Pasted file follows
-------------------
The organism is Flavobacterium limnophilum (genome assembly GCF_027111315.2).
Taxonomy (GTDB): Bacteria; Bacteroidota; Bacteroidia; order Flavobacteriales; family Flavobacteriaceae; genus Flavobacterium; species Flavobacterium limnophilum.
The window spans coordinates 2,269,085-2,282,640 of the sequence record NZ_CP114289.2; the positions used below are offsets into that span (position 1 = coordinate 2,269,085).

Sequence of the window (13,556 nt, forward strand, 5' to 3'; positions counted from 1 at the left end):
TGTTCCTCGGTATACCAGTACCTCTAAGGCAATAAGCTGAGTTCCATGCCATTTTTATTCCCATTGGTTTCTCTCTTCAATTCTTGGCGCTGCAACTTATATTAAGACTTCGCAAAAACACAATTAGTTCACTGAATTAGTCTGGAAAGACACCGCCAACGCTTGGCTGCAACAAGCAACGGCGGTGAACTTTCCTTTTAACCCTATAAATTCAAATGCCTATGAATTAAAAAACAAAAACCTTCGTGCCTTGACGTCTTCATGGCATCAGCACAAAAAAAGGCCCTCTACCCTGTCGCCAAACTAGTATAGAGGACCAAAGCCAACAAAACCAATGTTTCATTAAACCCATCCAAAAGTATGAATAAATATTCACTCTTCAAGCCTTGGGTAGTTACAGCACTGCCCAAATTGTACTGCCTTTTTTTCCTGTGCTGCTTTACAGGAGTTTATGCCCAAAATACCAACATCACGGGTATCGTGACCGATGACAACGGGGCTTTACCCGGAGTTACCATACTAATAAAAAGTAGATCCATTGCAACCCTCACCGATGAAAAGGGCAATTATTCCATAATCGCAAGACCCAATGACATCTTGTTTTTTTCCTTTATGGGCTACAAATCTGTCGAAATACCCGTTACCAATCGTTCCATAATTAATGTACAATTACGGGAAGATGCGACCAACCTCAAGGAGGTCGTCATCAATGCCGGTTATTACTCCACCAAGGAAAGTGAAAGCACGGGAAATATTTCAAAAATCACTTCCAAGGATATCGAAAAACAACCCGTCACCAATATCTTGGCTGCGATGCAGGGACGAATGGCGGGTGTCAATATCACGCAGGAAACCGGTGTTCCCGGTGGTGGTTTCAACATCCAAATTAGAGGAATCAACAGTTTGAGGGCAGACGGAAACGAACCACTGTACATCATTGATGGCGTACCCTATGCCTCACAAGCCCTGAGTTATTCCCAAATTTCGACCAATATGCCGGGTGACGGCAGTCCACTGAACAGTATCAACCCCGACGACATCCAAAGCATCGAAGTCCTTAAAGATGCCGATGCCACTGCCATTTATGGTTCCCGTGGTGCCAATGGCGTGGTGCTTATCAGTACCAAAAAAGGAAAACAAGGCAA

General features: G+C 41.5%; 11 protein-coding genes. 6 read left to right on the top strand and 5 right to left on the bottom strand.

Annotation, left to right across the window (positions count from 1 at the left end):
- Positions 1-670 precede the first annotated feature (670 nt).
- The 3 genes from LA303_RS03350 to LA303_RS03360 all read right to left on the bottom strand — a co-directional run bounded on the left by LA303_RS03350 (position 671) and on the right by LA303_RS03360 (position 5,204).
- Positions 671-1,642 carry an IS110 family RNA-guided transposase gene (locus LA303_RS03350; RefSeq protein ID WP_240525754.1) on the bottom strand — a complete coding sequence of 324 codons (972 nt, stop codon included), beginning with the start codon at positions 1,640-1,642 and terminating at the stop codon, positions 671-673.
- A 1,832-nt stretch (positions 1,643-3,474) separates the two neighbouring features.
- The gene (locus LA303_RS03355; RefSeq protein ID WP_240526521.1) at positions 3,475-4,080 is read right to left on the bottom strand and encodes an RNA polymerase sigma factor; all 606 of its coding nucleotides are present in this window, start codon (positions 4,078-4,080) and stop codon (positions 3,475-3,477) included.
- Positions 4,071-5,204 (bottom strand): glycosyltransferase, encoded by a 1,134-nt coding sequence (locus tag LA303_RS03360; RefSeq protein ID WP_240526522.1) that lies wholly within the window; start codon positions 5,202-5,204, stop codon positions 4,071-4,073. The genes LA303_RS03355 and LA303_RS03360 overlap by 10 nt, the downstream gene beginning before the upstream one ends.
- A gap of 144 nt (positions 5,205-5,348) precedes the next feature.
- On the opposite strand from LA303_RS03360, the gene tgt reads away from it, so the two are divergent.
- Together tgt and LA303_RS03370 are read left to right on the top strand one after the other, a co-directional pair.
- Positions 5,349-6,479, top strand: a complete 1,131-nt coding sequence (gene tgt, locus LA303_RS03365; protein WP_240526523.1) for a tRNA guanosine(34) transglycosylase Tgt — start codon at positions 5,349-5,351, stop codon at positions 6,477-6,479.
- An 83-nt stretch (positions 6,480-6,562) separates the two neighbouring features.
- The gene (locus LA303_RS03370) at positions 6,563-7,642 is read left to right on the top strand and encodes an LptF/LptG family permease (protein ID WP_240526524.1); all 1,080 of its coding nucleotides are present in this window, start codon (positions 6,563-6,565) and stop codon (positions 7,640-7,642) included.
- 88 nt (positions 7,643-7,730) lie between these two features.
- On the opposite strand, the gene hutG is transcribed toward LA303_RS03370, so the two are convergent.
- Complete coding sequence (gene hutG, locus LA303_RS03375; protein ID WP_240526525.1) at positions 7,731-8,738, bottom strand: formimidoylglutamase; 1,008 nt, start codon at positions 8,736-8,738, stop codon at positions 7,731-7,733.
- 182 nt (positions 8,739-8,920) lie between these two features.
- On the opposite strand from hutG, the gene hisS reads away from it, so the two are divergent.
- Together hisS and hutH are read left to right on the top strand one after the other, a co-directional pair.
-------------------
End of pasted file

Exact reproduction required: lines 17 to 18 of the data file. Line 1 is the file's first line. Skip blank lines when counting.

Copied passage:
- Positions 5,349-6,479, top strand: a complete 1,131-nt coding sequence (gene tgt, locus LA303_RS03365; protein WP_240526523.1) for a tRNA guanosine(34) transglycosylase Tgt — start codon at positions 5,349-5,351, stop codon at positions 6,477-6,479.
- An 83-nt stretch (positions 6,480-6,562) separates the two neighbouring features.